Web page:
Release year: 2008
Staring: Kristen Stewart, Robert Pattinson, Taylor Lautner, Anna Kendrick, Peter Facinelli, Billy Burke, and Elizabeth Reaser
Directed by: Catherine Hardwicke
Review by: Justin Park
When Thomas S Flowers announced his annual Fright Fest review series would be themed around vampire movies, I scrolled down the list of potential films to see such classics as Martin, Near Dark and The Hunger. But I was surprised not to find Twilight amongst the titles.
The book series became such a hit I don’t really need to introduce them. Whether you’ve read them or not, you are all probably aware they were written by Stephanie Meyer, you’re all probably aware of the name Edward Cullen, and you are all aware, like it or not, that when exposed to sunlight the vampires in this series sparkle. The reason we all know this is the books became a massive hit, spawning a series of successful films and cemented themselves in popular culture. And isn’t that the goal for most writers and film makers? Isn’t that the success people dream of? Continue Reading
Bordello of Blood
Staring: Angie Everhart, Erika Eleniak, Dennis Miller, Corey Feldman, Chris Sarandon, and Phil Fondacaro
Directed by: Gilbert Adler
Review By: Pembroke Sinclair
I’ve watched this movie several times, and each time I do, I hope that I’m going to like it. It hasn’t happened yet. The older I get, however, the more I recognize the not-so-subtle choices made throughout the film.
The first of these is casting. There are a variety of actors in this film that have been in vampire movies before, including Corey Feldman (The Lost Boys) and Chris Sarandon (Fright Night). The irony for Bordello of Blood is that these characters play opposite roles. For example, Corey’s character doesn’t defeat the vampires in Bordello like he does in The Lost Boys, he becomes one. Chris’ character isn’t a vampire, but an incredibly religious televangelist. For anyone who is versed in their vampire films, these changes can be viewed as amusing. Continue Reading
Release year: 1979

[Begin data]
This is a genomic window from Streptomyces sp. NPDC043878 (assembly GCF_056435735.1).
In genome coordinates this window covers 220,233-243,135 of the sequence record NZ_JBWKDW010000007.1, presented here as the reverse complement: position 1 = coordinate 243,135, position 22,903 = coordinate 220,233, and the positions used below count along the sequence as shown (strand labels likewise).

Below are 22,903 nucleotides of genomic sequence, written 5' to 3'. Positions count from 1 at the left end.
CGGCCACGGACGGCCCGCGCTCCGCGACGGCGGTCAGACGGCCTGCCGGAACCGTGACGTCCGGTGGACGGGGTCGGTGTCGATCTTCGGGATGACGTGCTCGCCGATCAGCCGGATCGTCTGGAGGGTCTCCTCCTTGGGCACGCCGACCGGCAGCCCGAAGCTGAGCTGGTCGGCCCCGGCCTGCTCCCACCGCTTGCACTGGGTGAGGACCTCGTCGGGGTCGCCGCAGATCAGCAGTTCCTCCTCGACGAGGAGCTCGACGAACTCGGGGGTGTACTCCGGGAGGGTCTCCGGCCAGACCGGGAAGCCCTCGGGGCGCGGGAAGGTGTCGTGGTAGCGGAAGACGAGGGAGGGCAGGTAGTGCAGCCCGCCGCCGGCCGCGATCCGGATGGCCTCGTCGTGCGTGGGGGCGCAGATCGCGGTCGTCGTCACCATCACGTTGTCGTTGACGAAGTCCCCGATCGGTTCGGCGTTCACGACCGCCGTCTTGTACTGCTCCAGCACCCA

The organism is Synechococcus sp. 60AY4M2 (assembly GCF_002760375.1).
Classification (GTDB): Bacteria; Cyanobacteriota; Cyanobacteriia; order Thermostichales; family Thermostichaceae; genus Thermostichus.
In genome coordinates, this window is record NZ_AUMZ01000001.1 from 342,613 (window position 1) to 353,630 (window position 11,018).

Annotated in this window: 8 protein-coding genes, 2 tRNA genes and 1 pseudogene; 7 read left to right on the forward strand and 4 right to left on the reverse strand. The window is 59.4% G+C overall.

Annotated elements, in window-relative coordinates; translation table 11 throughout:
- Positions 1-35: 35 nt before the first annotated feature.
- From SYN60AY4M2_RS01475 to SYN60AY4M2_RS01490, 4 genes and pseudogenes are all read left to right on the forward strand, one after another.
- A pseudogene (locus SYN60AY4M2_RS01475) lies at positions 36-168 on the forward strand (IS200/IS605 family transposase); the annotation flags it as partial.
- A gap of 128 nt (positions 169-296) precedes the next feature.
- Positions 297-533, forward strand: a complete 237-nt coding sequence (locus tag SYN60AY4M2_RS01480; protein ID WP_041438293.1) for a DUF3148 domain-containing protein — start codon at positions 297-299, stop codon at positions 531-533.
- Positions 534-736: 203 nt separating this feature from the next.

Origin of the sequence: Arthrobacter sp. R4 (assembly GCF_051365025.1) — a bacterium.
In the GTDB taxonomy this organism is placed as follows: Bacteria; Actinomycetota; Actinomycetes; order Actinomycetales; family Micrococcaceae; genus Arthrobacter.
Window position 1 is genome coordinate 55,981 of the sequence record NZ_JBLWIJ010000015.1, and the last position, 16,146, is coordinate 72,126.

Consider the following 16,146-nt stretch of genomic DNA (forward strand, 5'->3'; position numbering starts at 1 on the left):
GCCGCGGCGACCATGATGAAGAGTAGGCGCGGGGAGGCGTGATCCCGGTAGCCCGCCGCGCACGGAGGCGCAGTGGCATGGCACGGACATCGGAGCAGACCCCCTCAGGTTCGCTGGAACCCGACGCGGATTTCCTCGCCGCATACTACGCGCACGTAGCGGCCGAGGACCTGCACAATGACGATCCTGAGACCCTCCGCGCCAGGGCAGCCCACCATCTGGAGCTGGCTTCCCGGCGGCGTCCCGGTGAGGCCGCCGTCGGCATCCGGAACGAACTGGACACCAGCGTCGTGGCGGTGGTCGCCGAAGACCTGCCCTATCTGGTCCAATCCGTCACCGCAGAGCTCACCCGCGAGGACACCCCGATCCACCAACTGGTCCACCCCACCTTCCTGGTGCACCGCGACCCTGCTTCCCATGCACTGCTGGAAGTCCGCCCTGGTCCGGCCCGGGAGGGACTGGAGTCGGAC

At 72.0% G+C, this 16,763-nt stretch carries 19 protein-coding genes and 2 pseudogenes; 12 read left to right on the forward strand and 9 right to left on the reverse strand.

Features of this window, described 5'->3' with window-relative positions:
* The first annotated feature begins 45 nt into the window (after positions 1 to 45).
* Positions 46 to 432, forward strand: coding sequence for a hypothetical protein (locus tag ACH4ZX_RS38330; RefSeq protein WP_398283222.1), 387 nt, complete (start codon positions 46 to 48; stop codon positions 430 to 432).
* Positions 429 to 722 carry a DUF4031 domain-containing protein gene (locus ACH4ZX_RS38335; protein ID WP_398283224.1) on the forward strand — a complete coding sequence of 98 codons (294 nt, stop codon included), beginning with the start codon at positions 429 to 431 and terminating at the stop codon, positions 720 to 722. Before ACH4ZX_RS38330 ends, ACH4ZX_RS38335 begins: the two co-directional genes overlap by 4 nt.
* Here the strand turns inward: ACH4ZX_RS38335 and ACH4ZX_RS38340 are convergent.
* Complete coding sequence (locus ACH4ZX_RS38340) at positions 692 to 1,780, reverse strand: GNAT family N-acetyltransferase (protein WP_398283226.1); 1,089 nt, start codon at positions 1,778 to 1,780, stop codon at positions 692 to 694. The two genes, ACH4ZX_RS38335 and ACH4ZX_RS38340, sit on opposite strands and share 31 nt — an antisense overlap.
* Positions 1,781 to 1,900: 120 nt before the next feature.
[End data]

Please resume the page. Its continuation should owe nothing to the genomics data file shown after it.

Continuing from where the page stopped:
Starring: Frank Langella; Laurence Olivier; Donald Pleasance and Kate Nelligan.
Directed by: John Badham
Review by: D.S. Ullery
Whether or not an adaptation of Dracula succeeds – and there have been many – comes down to the actor playing Bram Stoker’s legendary Count. Bela Lugosi and Christopher Lee each put their own, definitive stamp on the character, as did Gary Oldman in later years. Even Jack Palance delivered a memorable turn as the vampire in a terrific 70’s- era television movie. Continue Reading
Silence is terrifying. Sure, screams and loud sounds will make you jump; there is something eerie about the silence. When moving pictures were first introduced in the late 19th and early 20th century: sound was absent.
For most movies this added little benefit and a lot to the imagination, what did the character sound like, were birds singing in the background? Sound is important for the very survival of creatures of all kinds; it allows for prey to hear the predators approaching from the distance. The lack of silence allows the predator to kill, unnoticed.
Vampires in all accounts are the perfect predator, they blend in among us, hunt from the shadows and use the noise of the metropolis to stay silent. At least, the modern interpretations, but what if we take a look back in cinematic history, where sound was absent and the darkness could only be cured by the grace of light. Continue Reading